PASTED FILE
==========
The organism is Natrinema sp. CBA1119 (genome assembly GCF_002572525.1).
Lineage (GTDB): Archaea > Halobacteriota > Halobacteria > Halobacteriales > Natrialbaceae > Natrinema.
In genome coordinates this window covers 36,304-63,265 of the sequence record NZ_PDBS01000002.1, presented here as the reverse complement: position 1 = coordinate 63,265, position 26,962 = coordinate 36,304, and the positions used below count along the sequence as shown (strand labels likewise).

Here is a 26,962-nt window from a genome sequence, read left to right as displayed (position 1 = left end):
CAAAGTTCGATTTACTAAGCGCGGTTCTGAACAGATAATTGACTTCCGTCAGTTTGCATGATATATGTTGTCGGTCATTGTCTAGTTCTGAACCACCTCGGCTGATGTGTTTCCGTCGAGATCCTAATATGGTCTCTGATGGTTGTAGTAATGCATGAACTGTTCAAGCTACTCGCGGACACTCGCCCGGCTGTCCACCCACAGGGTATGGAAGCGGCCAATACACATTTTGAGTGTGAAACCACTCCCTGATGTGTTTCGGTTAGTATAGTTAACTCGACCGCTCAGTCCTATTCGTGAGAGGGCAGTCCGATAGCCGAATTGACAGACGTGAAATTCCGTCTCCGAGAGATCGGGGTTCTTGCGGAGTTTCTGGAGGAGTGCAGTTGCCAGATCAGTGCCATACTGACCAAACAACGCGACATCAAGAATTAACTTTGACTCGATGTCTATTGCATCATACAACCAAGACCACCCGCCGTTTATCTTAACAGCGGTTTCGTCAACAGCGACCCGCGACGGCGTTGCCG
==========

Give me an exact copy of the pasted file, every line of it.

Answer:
The organism is Natrinema sp. CBA1119 (genome assembly GCF_002572525.1).
Lineage (GTDB): Archaea > Halobacteriota > Halobacteria > Halobacteriales > Natrialbaceae > Natrinema.
In genome coordinates this window covers 36,304-63,265 of the sequence record NZ_PDBS01000002.1, presented here as the reverse complement: position 1 = coordinate 63,265, position 26,962 = coordinate 36,304, and the positions used below count along the sequence as shown (strand labels likewise).

Here is a 26,962-nt window from a genome sequence, read left to right as displayed (position 1 = left end):
CAAAGTTCGATTTACTAAGCGCGGTTCTGAACAGATAATTGACTTCCGTCAGTTTGCATGATATATGTTGTCGGTCATTGTCTAGTTCTGAACCACCTCGGCTGATGTGTTTCCGTCGAGATCCTAATATGGTCTCTGATGGTTGTAGTAATGCATGAACTGTTCAAGCTACTCGCGGACACTCGCCCGGCTGTCCACCCACAGGGTATGGAAGCGGCCAATACACATTTTGAGTGTGAAACCACTCCCTGATGTGTTTCGGTTAGTATAGTTAACTCGACCGCTCAGTCCTATTCGTGAGAGGGCAGTCCGATAGCCGAATTGACAGACGTGAAATTCCGTCTCCGAGAGATCGGGGTTCTTGCGGAGTTTCTGGAGGAGTGCAGTTGCCAGATCAGTGCCATACTGACCAAACAACGCGACATCAAGAATTAACTTTGACTCGATGTCTATTGCATCATACAACCAAGACCACCCGCCGTTTATCTTAACAGCGGTTTCGTCAACAGCGACCCGCGACGGCGTTGCCG